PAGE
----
The Joint Core Strategy, so slavishly promoted by the unelected and costly GNDP, calls for an investment of £53.3M over the next fifteen years to provide new health services. Now we all know what is going on the NHS and the transformational changes that the Coalition government is planning.
SNUB were concerned that due to these changes that NHS Norfolk, the local NHS commissioners (the ones who contract and pay for all of the NHS services in Norfolk), would not be able to commit to this level of expenditure particularly as they would be disbanded in 2013. So we asked the following questions under Freedom of Information:
1. Please detail the frequency of any meetings that NHS Norfolk have had with the officials from either the Greater Norwich Development Partnership or the individual Councils who make up this partnership to discuss these requirements and where I can find the minutes of these meetings?
2. Please confirm where HC1, due to be ready in 2011, is going to be built and who is funding the estimated cost of £1.03M.
3. Please confirm that if the additional housing as predicated by the JCS is approved that their are contingency plans in place for existing healthcare facilities to take up the additional patients until these additional facilities are provided.
4. Please confirm what plans are in place for the provision of additional ambulance cover for such an increase in need as predicated by the JCS and that the commissioners of the EoE Ambulance trust have this in consideration.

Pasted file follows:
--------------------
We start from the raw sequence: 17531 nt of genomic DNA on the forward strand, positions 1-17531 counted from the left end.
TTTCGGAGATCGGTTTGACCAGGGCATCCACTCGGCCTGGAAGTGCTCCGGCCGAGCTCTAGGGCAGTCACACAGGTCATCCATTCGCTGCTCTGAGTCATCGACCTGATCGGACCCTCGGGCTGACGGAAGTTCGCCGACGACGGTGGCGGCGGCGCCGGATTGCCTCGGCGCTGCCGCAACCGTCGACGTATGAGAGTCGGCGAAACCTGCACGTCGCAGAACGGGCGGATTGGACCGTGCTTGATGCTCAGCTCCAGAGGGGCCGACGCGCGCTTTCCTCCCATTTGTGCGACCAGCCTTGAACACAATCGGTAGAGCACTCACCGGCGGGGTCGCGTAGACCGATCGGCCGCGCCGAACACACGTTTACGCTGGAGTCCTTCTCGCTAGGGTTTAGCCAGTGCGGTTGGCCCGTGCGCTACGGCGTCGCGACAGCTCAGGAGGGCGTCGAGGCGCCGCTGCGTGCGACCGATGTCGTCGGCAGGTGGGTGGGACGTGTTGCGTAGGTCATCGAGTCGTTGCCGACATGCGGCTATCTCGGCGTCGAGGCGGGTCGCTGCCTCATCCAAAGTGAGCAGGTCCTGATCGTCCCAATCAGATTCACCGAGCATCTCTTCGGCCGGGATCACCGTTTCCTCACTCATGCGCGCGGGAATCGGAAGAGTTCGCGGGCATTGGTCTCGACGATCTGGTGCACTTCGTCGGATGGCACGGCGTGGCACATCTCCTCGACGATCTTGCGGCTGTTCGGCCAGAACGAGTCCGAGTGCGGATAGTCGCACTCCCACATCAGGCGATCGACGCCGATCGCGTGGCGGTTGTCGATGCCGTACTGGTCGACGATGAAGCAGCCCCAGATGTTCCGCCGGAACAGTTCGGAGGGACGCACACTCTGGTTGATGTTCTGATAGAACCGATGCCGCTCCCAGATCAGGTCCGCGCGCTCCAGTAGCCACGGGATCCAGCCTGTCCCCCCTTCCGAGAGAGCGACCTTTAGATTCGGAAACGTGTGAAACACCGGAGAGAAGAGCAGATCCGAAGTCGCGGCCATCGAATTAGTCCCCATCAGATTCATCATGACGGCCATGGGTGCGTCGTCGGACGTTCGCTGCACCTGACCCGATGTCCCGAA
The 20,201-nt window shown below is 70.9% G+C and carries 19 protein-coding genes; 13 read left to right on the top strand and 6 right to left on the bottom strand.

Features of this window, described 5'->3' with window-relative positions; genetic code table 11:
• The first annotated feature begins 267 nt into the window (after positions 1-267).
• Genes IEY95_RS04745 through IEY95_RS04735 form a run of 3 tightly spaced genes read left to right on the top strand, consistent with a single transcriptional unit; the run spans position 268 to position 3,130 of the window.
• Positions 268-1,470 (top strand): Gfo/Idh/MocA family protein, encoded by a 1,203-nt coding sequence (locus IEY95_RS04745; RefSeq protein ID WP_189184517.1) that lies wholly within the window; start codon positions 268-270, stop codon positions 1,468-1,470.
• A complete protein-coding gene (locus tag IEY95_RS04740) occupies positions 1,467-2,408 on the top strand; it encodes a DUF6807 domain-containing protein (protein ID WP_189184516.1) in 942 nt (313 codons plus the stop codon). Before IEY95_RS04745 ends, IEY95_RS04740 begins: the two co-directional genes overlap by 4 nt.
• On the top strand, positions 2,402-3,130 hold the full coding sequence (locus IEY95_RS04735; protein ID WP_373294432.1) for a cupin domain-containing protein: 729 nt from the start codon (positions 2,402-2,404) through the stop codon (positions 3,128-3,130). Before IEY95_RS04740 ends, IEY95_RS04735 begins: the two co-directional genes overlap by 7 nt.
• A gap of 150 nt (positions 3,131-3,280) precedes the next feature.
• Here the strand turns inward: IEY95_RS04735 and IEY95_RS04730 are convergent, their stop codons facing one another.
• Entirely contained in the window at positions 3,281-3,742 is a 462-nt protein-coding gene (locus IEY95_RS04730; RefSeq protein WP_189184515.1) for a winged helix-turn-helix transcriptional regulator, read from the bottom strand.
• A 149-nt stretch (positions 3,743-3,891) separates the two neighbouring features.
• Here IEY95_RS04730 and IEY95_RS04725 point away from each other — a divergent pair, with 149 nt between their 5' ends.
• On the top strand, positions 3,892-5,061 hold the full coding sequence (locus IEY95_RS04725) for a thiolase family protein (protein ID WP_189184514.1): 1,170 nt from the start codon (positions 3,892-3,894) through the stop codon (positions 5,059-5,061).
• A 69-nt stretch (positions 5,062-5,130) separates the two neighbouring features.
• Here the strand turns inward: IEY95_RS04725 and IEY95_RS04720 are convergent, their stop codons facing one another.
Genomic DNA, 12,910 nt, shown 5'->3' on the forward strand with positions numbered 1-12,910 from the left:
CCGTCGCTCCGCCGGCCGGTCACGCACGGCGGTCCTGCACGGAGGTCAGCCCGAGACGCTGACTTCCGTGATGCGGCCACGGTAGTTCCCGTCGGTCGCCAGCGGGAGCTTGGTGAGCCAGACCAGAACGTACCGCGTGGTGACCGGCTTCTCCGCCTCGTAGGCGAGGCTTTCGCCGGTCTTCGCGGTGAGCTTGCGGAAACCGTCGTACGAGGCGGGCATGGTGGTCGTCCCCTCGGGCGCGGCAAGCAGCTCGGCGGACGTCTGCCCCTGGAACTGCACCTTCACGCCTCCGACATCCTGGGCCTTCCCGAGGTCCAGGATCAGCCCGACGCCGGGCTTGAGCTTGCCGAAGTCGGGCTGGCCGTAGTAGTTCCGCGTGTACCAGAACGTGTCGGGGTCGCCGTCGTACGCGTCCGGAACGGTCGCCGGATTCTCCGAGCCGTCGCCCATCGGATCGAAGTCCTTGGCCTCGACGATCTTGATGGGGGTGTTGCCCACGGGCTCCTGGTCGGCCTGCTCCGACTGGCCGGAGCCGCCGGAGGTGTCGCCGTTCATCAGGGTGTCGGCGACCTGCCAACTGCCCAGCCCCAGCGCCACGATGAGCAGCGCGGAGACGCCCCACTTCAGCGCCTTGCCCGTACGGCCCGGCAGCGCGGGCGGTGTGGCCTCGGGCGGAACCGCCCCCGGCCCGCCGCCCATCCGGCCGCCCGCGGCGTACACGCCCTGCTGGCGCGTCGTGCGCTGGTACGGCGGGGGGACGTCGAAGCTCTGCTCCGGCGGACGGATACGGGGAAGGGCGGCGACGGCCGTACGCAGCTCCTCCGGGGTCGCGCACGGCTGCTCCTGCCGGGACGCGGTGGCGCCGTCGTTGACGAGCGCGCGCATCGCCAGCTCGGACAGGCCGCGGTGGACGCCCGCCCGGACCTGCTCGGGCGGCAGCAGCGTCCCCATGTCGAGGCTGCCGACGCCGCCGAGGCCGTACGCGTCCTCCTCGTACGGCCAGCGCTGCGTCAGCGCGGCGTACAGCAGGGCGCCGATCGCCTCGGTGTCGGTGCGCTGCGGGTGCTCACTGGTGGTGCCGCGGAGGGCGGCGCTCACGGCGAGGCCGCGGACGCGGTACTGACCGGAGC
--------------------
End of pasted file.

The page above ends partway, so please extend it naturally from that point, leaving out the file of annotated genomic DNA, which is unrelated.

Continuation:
The following answers were provided:
- There have been a number of meetings with officials of the Greater Norwich Development Partnership (GNDP) over the past 3 – 4 years. Specifically on the infrastructure discussions, some 9 – 10 meetings where estates and public health issues have been discussed. These were informal meetings for which, to the best of our knowledge, no minutes exist.
- Management consultants retained by GNDP but which we had the opportunity to comment on provided the Infrastructure Framework data. HC1 refers to the suggested need for an additional 3 GPs by 2011 with the associated infrastructure cost estimated at £1.03m. The requirement for additional capacity in the city was recognised by NHS Norfolk and resulted in the establishment of the Timber Hill practice. No further GP capacity has been identified for the immediate future.
- There are contingency plans in place to ensure that existing healthcare facilities will provide the requisite service for patients until new additional facilities are in place. For example, discussions are already under way with Broadland District Council and the Hoveton & Wroxham practice to ensure appropriate facilities are in place at Rackheath as the “demonstrator” homes for the Eco town are built.
- Both commissioners and service providers jointly develop services to meet the changing needs of their population driven by a range of factors.
This raises a number of points that need discussing and comments would be welcomed and in particular the following: